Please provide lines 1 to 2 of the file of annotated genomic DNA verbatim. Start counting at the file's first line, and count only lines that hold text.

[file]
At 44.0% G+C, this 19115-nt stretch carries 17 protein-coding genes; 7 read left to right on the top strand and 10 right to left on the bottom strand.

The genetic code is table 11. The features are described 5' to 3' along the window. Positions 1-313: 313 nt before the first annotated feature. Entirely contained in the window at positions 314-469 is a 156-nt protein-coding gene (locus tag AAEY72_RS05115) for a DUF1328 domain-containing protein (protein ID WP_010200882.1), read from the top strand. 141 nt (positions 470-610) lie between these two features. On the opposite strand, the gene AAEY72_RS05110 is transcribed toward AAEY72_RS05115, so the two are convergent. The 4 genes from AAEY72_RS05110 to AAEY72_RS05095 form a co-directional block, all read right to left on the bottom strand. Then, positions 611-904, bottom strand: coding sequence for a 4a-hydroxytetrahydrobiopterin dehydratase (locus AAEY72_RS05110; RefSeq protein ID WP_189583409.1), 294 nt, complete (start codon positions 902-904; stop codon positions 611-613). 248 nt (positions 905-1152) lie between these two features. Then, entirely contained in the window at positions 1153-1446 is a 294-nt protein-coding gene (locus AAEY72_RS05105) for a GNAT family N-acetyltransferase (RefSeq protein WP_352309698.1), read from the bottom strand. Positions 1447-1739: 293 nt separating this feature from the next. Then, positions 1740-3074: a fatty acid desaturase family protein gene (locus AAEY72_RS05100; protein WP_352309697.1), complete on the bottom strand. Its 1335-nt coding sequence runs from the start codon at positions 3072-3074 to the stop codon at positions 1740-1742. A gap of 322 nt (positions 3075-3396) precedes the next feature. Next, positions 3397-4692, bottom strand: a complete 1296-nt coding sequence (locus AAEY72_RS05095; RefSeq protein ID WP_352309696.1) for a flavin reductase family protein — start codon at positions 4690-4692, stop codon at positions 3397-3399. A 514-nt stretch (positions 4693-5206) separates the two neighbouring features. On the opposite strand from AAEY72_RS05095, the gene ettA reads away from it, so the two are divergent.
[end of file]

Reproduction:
At 44.0% G+C, this 19115-nt stretch carries 17 protein-coding genes; 7 read left to right on the top strand and 10 right to left on the bottom strand.

The genetic code is table 11. The features are described 5' to 3' along the window. Positions 1-313: 313 nt before the first annotated feature. Entirely contained in the window at positions 314-469 is a 156-nt protein-coding gene (locus tag AAEY72_RS05115) for a DUF1328 domain-containing protein (protein ID WP_010200882.1), read from the top strand. 141 nt (positions 470-610) lie between these two features. On the opposite strand, the gene AAEY72_RS05110 is transcribed toward AAEY72_RS05115, so the two are convergent. The 4 genes from AAEY72_RS05110 to AAEY72_RS05095 form a co-directional block, all read right to left on the bottom strand. Then, positions 611-904, bottom strand: coding sequence for a 4a-hydroxytetrahydrobiopterin dehydratase (locus AAEY72_RS05110; RefSeq protein ID WP_189583409.1), 294 nt, complete (start codon positions 902-904; stop codon positions 611-613). 248 nt (positions 905-1152) lie between these two features. Then, entirely contained in the window at positions 1153-1446 is a 294-nt protein-coding gene (locus AAEY72_RS05105) for a GNAT family N-acetyltransferase (RefSeq protein WP_352309698.1), read from the bottom strand. Positions 1447-1739: 293 nt separating this feature from the next. Then, positions 1740-3074: a fatty acid desaturase family protein gene (locus AAEY72_RS05100; protein WP_352309697.1), complete on the bottom strand. Its 1335-nt coding sequence runs from the start codon at positions 3072-3074 to the stop codon at positions 1740-1742. A gap of 322 nt (positions 3075-3396) precedes the next feature. Next, positions 3397-4692, bottom strand: a complete 1296-nt coding sequence (locus AAEY72_RS05095; RefSeq protein ID WP_352309696.1) for a flavin reductase family protein — start codon at positions 4690-4692, stop codon at positions 3397-3399. A 514-nt stretch (positions 4693-5206) separates the two neighbouring features. On the opposite strand from AAEY72_RS05095, the gene ettA reads away from it, so the two are divergent.